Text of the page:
There are a few more rooms, and a library stacked with gay literature. The work Humsafar does is impressive and ingenuous. In a country where gay sex is not even regarded as sex but “masti” or mischief, educating people about safe sex is even harder. And yet, Ashok’s outreach programme is working—11 volunteers, who are paid Rs 90 for an eight-hour day—cover the city along the railway lines—railway station bathrooms are used by many gays in Mumbai for casual sex—where they strike up a rapport with other gay men and hand out information and free condoms. The end result is to get them to visit the centre and get tested. So far, a little over 3,500 individual gay men and MSM have been contacted since April 1999. Of these over 300 have been individually coded and all their details taken down—like social demographics (age, origin, self-identity, condom knowledge, condom usage, STD history, etc). “Our clinic has already tested over 240 clients since July 1999 and has the largest sample of gay men and MSM from this data,” he says.
It is hard work. Ashok spends every evening debriefing his volunteers. Snacking on bhel, he resembles a much-beloved schoolteacher. The ‘girls’—they all refer to each other as “shes”—kid around with him but are careful not to push too hard. He pulls up those who he thinks are fooling around and praises others. But he trusts none of them blindly. He claims to ‘spy’ on them as a matter of routine. He starts his day at 6.00 am and often ends it 18 hours later—he has the energy of someone much younger than his 52 years, even though he may not like admitting or feeling it.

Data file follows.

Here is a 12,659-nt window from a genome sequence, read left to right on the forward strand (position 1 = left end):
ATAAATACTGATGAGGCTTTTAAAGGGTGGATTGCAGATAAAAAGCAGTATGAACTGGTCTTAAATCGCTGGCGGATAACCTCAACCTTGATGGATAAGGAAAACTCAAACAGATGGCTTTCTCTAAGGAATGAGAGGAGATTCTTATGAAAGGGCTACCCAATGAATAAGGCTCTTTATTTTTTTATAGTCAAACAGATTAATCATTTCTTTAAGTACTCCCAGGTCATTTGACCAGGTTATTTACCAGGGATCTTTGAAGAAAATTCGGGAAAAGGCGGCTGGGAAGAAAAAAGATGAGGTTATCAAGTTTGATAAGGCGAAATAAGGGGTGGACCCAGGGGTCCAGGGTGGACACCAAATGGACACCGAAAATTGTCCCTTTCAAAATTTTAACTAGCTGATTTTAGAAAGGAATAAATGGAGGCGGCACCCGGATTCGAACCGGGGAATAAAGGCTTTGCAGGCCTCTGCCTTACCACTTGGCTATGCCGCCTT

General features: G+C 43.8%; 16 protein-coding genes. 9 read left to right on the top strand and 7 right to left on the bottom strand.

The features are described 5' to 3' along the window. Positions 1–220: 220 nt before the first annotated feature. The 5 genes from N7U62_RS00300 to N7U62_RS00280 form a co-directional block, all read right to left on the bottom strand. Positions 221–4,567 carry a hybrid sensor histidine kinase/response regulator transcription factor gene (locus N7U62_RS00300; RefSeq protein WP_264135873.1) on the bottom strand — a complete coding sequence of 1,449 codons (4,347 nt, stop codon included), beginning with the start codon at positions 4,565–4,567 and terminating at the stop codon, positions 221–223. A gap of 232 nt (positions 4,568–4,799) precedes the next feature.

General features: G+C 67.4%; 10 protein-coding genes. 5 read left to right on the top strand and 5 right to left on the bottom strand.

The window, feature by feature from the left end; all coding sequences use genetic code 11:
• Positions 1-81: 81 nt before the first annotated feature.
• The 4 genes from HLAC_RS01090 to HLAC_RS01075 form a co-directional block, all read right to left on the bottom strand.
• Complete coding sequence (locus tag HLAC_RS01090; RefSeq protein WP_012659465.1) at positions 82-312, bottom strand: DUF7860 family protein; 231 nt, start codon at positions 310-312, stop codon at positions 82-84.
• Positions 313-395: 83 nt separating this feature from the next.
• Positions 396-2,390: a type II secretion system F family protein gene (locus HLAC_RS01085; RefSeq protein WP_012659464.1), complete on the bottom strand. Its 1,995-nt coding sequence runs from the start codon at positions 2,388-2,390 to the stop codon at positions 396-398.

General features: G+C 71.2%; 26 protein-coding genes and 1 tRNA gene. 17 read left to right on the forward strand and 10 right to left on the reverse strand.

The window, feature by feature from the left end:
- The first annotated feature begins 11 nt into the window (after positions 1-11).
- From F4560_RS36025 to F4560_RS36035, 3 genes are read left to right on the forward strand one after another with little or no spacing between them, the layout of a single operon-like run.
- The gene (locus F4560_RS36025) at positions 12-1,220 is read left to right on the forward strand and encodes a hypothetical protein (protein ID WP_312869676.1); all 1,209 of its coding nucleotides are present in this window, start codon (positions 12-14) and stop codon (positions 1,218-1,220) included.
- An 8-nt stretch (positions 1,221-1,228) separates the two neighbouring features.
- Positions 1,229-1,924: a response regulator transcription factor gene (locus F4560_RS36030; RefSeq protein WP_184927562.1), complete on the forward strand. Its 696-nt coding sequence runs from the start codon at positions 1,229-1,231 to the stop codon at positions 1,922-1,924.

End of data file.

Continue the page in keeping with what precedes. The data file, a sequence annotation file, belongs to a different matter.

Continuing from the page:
In an interview to Perry Brass, author of How to Survive Your Own Gay Life, he talks about being “old and diabetic, losing my teeth nerves, feeling bloody insecure about my old age, and becoming an angry decrepit old queen. But I am the real Maha Maharani and I intend to be that way! And I will never give up without a good fight.”
Ashok suddenly turns around and tells me, “I can be malicious, you know. I study people to survive. Then I plan every move. It becomes a personal vendetta.”
In the same Brass interview, Ashok talks about being more than a gay activist. “I am India, spanning 50 years of her 5,000-year-old civilisation. A sliver of it but a good representative one, no doubt.” I disagree. So far I haven’t met anyone quite like Ashok Row Kavi. I’m not sure whether that’s a good thing or a bad thing.
This story was first published in June 2000